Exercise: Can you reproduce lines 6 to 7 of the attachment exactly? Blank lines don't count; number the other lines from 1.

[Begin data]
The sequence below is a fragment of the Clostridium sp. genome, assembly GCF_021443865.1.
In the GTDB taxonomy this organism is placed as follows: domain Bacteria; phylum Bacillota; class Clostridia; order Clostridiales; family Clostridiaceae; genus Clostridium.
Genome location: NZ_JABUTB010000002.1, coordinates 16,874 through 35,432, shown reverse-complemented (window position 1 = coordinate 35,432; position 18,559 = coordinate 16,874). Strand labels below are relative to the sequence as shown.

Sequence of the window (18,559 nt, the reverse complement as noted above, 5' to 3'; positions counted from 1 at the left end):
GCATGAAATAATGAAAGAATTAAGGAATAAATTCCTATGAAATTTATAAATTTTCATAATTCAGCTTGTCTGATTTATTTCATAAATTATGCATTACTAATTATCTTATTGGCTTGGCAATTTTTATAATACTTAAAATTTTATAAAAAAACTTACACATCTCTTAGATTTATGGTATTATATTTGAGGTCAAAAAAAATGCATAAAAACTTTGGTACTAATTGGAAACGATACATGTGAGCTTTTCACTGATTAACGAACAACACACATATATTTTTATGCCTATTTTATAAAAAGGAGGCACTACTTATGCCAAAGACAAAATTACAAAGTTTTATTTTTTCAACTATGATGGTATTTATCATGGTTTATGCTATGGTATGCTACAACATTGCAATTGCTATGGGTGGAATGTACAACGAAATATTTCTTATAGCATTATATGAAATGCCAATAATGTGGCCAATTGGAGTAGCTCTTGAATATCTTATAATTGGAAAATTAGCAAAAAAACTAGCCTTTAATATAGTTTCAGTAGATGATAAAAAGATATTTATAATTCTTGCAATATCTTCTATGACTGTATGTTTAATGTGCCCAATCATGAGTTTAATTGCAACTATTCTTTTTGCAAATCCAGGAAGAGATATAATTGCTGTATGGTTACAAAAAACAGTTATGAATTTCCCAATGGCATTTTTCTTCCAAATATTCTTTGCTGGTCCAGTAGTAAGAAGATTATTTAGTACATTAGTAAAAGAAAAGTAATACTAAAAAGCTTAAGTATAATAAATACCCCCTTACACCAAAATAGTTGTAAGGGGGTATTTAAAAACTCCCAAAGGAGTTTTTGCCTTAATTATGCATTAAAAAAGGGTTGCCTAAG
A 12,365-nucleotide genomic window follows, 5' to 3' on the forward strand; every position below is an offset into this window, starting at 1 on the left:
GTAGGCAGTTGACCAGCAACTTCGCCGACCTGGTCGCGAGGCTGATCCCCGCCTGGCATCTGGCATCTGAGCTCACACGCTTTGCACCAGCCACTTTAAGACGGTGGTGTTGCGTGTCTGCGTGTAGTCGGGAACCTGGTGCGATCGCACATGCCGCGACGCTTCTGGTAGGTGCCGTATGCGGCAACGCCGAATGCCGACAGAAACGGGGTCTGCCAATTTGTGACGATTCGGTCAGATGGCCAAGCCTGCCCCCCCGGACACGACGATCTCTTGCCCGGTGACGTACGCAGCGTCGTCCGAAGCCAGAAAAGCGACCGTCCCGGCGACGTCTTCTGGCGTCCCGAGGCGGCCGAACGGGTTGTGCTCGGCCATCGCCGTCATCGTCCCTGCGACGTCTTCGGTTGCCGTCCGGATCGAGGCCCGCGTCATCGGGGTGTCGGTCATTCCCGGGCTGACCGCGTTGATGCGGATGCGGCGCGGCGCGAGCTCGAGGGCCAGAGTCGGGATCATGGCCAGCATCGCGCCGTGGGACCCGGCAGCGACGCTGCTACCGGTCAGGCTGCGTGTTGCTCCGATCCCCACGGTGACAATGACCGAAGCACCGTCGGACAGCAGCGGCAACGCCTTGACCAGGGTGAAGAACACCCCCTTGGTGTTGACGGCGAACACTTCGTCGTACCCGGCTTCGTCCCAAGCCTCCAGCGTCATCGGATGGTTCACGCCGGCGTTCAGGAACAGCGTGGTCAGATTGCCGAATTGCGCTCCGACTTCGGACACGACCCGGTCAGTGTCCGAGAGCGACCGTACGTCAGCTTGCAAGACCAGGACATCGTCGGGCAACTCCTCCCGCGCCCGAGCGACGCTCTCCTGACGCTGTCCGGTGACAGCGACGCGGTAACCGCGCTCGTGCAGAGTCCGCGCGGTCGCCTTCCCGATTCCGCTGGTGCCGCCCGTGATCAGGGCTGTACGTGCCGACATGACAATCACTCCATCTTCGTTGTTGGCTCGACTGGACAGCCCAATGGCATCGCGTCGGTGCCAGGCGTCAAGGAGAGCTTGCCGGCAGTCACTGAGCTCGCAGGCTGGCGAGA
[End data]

A 12,365-nucleotide genomic window follows, 5' to 3' on the forward strand; every position below is an offset into this window, starting at 1 on the left:
GTAGGCAGTTGACCAGCAACTTCGCCGACCTGGTCGCGAGGCTGATCCCCGCCTGGCATCTGGCATCTGAGCTCACACGCTTTGCACCAGCCACTTTAAGACGGTGGTGTTGCGTGTCTGCGTGTAGTCGGGAACCTGGTGCGATCGCACATGCCGCGACGCTTCTGGTAGGTGCCGTATGCGGCAACGCCGAATGCCGACAGAAACGGGGTCTGCCAATTTGTGACGATTCGGTCAGATGGCCAAGCCTGCCCCCCCGGACACGACGATCTCTTGCCCGGTGACGTACGCAGCGTCGTCCGAAGCCAGAAAAGCGACCGTCCCGGCGACGTCTTCTGGCGTCCCGAGGCGGCCGAACGGGTTGTGCTCGGCCATCGCCGTCATCGTCCCTGCGACGTCTTCGGTTGCCGTCCGGATCGAGGCCCGCGTCATCGGGGTGTCGGTCATTCCCGGGCTGACCGCGTTGATGCGGATGCGGCGCGGCGCGAGCTCGAGGGCCAGAGTCGGGATCATGGCCAGCATCGCGCCGTGGGACCCGGCAGCGACGCTGCTACCGGTCAGGCTGCGTGTTGCTCCGATCCCCACGGTGACAATGACCGAAGCACCGTCGGACAGCAGCGGCAACGCCTTGACCAGGGTGAAGAACACCCCCTTGGTGTTGACGGCGAACACTTCGTCGTACCCGGCTTCGTCCCAAGCCTCCAGCGTCATCGGATGGTTCACGCCGGCGTTCAGGAACAGCGTGGTCAGATTGCCGAATTGCGCTCCGACTTCGGACACGACCCGGTCAGTGTCCGAGAGCGACCGTACGTCAGCTTGCAAGACCAGGACATCGTCGGGCAACTCCTCCCGCGCCCGAGCGACGCTCTCCTGACGCTGTCCGGTGACAGCGACGCGGTAACCGCGCTCGTGCAGAGTCCGCGCGGTCGCCTTCCCGATTCCGCTGGTGCCGCCCGTGATCAGGGCTGTACGTGCCGACATGACAATCACTCCATCTTCGTTGTTGGCTCGACTGGACAGCCCAATGGCATCGCGTCGGTGCCAGGCGTCAAGGAGAGCTTGCCGGCAGTCACTGAGCTCGCAGGCTGGCGAGA